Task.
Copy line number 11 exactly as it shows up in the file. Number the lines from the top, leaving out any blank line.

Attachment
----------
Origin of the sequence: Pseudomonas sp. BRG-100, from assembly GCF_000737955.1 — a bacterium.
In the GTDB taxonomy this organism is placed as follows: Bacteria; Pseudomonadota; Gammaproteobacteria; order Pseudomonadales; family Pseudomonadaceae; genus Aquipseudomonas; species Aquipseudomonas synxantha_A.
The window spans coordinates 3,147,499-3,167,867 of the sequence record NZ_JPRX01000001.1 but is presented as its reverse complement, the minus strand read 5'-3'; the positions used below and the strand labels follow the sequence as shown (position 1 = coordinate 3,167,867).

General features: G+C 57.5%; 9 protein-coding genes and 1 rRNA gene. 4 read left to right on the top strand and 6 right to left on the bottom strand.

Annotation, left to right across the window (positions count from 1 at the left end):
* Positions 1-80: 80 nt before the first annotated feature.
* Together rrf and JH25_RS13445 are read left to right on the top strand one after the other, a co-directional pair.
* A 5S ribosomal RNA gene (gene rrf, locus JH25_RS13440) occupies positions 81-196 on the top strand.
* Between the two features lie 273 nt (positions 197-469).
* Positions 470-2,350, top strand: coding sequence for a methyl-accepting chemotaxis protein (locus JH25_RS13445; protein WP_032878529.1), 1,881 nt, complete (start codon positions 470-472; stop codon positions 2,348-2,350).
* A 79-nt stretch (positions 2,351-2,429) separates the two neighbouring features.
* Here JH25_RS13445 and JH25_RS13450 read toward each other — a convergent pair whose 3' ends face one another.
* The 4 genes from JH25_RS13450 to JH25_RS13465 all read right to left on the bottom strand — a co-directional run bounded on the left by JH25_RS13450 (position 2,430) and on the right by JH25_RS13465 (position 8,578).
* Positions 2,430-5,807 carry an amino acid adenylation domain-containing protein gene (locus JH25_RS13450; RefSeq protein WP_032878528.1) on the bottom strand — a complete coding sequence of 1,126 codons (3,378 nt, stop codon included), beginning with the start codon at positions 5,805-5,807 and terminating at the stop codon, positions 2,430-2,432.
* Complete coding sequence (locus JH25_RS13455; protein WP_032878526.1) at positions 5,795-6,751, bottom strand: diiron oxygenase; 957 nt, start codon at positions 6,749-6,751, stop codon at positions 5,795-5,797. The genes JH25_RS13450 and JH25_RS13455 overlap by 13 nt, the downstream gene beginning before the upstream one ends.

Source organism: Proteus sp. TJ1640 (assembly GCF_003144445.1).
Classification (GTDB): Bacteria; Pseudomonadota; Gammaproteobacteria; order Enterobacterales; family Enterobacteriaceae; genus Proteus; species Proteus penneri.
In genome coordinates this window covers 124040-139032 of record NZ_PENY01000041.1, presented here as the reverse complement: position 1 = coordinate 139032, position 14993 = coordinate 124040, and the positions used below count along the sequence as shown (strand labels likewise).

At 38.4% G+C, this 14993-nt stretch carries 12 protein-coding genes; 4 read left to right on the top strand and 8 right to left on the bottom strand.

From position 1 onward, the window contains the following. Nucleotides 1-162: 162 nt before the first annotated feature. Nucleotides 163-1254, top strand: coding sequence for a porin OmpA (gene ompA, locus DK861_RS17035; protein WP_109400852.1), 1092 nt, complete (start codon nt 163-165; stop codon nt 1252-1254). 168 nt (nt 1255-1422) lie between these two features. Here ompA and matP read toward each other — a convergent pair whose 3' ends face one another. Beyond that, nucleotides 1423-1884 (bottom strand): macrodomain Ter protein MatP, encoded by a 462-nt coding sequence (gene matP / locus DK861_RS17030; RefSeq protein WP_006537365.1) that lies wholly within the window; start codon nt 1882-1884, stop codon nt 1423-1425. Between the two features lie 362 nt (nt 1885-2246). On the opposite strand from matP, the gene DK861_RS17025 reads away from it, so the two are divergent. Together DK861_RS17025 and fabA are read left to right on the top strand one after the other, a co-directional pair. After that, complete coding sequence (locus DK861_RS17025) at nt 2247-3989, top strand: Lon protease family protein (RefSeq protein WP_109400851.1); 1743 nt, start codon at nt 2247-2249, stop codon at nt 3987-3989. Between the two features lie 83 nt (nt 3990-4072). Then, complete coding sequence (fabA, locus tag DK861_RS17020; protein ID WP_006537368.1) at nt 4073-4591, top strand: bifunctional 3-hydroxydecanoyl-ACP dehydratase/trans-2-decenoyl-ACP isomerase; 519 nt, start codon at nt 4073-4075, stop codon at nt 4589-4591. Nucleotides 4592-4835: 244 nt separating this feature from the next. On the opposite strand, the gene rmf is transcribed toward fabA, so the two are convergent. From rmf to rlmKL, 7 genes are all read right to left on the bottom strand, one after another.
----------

* A 79-nt stretch (positions 2,351-2,429) separates the two neighbouring features.